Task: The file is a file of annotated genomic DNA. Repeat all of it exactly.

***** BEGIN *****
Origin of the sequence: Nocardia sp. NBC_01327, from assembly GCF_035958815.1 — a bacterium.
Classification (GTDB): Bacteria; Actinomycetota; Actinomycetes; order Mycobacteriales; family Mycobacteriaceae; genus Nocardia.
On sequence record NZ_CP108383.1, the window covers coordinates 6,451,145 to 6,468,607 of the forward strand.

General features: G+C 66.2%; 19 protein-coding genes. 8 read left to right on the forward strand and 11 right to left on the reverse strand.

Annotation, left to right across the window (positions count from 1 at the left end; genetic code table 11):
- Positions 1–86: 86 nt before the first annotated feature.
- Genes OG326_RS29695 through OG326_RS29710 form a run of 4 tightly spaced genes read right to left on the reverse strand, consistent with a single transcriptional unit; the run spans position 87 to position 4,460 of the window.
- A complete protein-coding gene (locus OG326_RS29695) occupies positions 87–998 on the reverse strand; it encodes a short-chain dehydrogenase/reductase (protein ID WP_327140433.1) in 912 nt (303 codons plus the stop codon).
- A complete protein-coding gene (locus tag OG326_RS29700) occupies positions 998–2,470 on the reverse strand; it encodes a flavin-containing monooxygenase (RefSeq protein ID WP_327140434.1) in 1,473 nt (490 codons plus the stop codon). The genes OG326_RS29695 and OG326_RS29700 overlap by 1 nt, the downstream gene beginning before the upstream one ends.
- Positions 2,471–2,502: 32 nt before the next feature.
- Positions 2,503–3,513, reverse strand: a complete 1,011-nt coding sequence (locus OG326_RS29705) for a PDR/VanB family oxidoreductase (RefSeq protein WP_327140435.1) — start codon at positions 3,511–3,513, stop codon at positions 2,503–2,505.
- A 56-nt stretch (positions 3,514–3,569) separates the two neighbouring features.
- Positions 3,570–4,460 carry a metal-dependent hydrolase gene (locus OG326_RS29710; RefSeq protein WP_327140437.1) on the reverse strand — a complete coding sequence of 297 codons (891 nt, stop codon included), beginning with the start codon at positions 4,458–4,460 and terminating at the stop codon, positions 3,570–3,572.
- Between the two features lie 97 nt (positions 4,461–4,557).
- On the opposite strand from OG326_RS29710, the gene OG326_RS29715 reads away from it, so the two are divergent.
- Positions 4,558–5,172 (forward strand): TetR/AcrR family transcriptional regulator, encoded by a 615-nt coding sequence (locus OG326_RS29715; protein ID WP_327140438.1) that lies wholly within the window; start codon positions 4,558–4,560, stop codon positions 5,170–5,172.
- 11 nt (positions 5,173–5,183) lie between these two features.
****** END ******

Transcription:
Origin of the sequence: Nocardia sp. NBC_01327, from assembly GCF_035958815.1 — a bacterium.
Classification (GTDB): Bacteria; Actinomycetota; Actinomycetes; order Mycobacteriales; family Mycobacteriaceae; genus Nocardia.
On sequence record NZ_CP108383.1, the window covers coordinates 6,451,145 to 6,468,607 of the forward strand.

General features: G+C 66.2%; 19 protein-coding genes. 8 read left to right on the forward strand and 11 right to left on the reverse strand.

Annotation, left to right across the window (positions count from 1 at the left end; genetic code table 11):
- Positions 1–86: 86 nt before the first annotated feature.
- Genes OG326_RS29695 through OG326_RS29710 form a run of 4 tightly spaced genes read right to left on the reverse strand, consistent with a single transcriptional unit; the run spans position 87 to position 4,460 of the window.
- A complete protein-coding gene (locus OG326_RS29695) occupies positions 87–998 on the reverse strand; it encodes a short-chain dehydrogenase/reductase (protein ID WP_327140433.1) in 912 nt (303 codons plus the stop codon).
- A complete protein-coding gene (locus tag OG326_RS29700) occupies positions 998–2,470 on the reverse strand; it encodes a flavin-containing monooxygenase (RefSeq protein ID WP_327140434.1) in 1,473 nt (490 codons plus the stop codon). The genes OG326_RS29695 and OG326_RS29700 overlap by 1 nt, the downstream gene beginning before the upstream one ends.
- Positions 2,471–2,502: 32 nt before the next feature.
- Positions 2,503–3,513, reverse strand: a complete 1,011-nt coding sequence (locus OG326_RS29705) for a PDR/VanB family oxidoreductase (RefSeq protein WP_327140435.1) — start codon at positions 3,511–3,513, stop codon at positions 2,503–2,505.
- A 56-nt stretch (positions 3,514–3,569) separates the two neighbouring features.
- Positions 3,570–4,460 carry a metal-dependent hydrolase gene (locus OG326_RS29710; RefSeq protein WP_327140437.1) on the reverse strand — a complete coding sequence of 297 codons (891 nt, stop codon included), beginning with the start codon at positions 4,458–4,460 and terminating at the stop codon, positions 3,570–3,572.
- Between the two features lie 97 nt (positions 4,461–4,557).
- On the opposite strand from OG326_RS29710, the gene OG326_RS29715 reads away from it, so the two are divergent.
- Positions 4,558–5,172 (forward strand): TetR/AcrR family transcriptional regulator, encoded by a 615-nt coding sequence (locus OG326_RS29715; protein ID WP_327140438.1) that lies wholly within the window; start codon positions 4,558–4,560, stop codon positions 5,170–5,172.
- 11 nt (positions 5,173–5,183) lie between these two features.